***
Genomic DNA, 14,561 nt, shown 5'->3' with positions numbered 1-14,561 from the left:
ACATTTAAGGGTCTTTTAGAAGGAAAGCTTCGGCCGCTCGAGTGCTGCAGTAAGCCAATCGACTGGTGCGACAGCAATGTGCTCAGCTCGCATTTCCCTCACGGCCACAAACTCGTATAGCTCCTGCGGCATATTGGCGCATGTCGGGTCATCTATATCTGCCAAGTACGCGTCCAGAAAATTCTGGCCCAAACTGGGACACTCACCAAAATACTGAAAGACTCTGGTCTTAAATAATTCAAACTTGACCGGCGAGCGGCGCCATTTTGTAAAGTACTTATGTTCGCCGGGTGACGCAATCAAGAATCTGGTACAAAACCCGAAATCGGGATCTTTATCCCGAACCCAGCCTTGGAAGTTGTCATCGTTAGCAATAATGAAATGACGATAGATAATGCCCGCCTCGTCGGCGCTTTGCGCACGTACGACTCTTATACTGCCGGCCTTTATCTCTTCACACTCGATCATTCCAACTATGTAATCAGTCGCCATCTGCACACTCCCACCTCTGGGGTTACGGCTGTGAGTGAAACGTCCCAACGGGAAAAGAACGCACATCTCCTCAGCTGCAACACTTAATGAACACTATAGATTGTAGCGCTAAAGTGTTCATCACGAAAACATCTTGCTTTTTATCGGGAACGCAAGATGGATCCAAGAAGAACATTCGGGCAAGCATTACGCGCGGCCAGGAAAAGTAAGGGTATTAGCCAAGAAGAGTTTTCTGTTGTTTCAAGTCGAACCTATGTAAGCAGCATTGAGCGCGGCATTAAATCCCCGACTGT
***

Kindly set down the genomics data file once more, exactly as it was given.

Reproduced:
Genomic DNA, 14,561 nt, shown 5'->3' with positions numbered 1-14,561 from the left:
ACATTTAAGGGTCTTTTAGAAGGAAAGCTTCGGCCGCTCGAGTGCTGCAGTAAGCCAATCGACTGGTGCGACAGCAATGTGCTCAGCTCGCATTTCCCTCACGGCCACAAACTCGTATAGCTCCTGCGGCATATTGGCGCATGTCGGGTCATCTATATCTGCCAAGTACGCGTCCAGAAAATTCTGGCCCAAACTGGGACACTCACCAAAATACTGAAAGACTCTGGTCTTAAATAATTCAAACTTGACCGGCGAGCGGCGCCATTTTGTAAAGTACTTATGTTCGCCGGGTGACGCAATCAAGAATCTGGTACAAAACCCGAAATCGGGATCTTTATCCCGAACCCAGCCTTGGAAGTTGTCATCGTTAGCAATAATGAAATGACGATAGATAATGCCCGCCTCGTCGGCGCTTTGCGCACGTACGACTCTTATACTGCCGGCCTTTATCTCTTCACACTCGATCATTCCAACTATGTAATCAGTCGCCATCTGCACACTCCCACCTCTGGGGTTACGGCTGTGAGTGAAACGTCCCAACGGGAAAAGAACGCACATCTCCTCAGCTGCAACACTTAATGAACACTATAGATTGTAGCGCTAAAGTGTTCATCACGAAAACATCTTGCTTTTTATCGGGAACGCAAGATGGATCCAAGAAGAACATTCGGGCAAGCATTACGCGCGGCCAGGAAAAGTAAGGGTATTAGCCAAGAAGAGTTTTCTGTTGTTTCAAGTCGAACCTATGTAAGCAGCATTGAGCGCGGCATTAAATCCCCGACTGT